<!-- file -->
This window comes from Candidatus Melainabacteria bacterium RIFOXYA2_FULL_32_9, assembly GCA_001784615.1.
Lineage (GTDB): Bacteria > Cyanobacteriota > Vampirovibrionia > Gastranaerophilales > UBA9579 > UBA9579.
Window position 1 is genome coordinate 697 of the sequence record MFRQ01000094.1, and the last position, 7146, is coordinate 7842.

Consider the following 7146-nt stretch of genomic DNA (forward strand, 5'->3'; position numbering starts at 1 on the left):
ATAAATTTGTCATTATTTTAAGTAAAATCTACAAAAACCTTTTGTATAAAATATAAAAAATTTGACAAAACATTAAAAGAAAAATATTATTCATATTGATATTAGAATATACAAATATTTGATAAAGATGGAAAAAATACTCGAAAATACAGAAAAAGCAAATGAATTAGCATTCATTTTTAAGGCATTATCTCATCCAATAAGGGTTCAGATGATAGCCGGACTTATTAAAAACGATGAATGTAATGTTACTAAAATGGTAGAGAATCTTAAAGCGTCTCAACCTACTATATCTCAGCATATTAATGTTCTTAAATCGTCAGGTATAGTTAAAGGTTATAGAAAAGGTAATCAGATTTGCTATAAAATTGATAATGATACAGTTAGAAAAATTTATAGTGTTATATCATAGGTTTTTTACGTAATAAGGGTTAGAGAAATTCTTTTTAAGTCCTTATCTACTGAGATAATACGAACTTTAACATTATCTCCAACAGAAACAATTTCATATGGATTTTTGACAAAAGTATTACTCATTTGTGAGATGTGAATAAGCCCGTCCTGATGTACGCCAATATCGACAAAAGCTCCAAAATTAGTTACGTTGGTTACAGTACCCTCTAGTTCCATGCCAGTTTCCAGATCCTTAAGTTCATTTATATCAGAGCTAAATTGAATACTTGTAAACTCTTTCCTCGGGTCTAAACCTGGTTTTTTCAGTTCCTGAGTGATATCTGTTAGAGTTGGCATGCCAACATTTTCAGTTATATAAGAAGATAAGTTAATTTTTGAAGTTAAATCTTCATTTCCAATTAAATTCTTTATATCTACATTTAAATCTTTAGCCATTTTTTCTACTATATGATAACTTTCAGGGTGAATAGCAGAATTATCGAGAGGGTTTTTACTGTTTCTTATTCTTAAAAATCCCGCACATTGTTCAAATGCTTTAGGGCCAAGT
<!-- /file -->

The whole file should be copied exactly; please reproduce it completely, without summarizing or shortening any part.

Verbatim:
This window comes from Candidatus Melainabacteria bacterium RIFOXYA2_FULL_32_9, assembly GCA_001784615.1.
Lineage (GTDB): Bacteria > Cyanobacteriota > Vampirovibrionia > Gastranaerophilales > UBA9579 > UBA9579.
Window position 1 is genome coordinate 697 of the sequence record MFRQ01000094.1, and the last position, 7146, is coordinate 7842.

Consider the following 7146-nt stretch of genomic DNA (forward strand, 5'->3'; position numbering starts at 1 on the left):
ATAAATTTGTCATTATTTTAAGTAAAATCTACAAAAACCTTTTGTATAAAATATAAAAAATTTGACAAAACATTAAAAGAAAAATATTATTCATATTGATATTAGAATATACAAATATTTGATAAAGATGGAAAAAATACTCGAAAATACAGAAAAAGCAAATGAATTAGCATTCATTTTTAAGGCATTATCTCATCCAATAAGGGTTCAGATGATAGCCGGACTTATTAAAAACGATGAATGTAATGTTACTAAAATGGTAGAGAATCTTAAAGCGTCTCAACCTACTATATCTCAGCATATTAATGTTCTTAAATCGTCAGGTATAGTTAAAGGTTATAGAAAAGGTAATCAGATTTGCTATAAAATTGATAATGATACAGTTAGAAAAATTTATAGTGTTATATCATAGGTTTTTTACGTAATAAGGGTTAGAGAAATTCTTTTTAAGTCCTTATCTACTGAGATAATACGAACTTTAACATTATCTCCAACAGAAACAATTTCATATGGATTTTTGACAAAAGTATTACTCATTTGTGAGATGTGAATAAGCCCGTCCTGATGTACGCCAATATCGACAAAAGCTCCAAAATTAGTTACGTTGGTTACAGTACCCTCTAGTTCCATGCCAGTTTCCAGATCCTTAAGTTCATTTATATCAGAGCTAAATTGAATACTTGTAAACTCTTTCCTCGGGTCTAAACCTGGTTTTTTCAGTTCCTGAGTGATATCTGTTAGAGTTGGCATGCCAACATTTTCAGTTATATAAGAAGATAAGTTAATTTTTGAAGTTAAATCTTCATTTCCAATTAAATTCTTTATATCTACATTTAAATCTTTAGCCATTTTTTCTACTATATGATAACTTTCAGGGTGAATAGCAGAATTATCGAGAGGGTTTTTACTGTTTCTTATTCTTAAAAATCCCGCACATTGTTCAAATGCTTTAGGGCCAAGT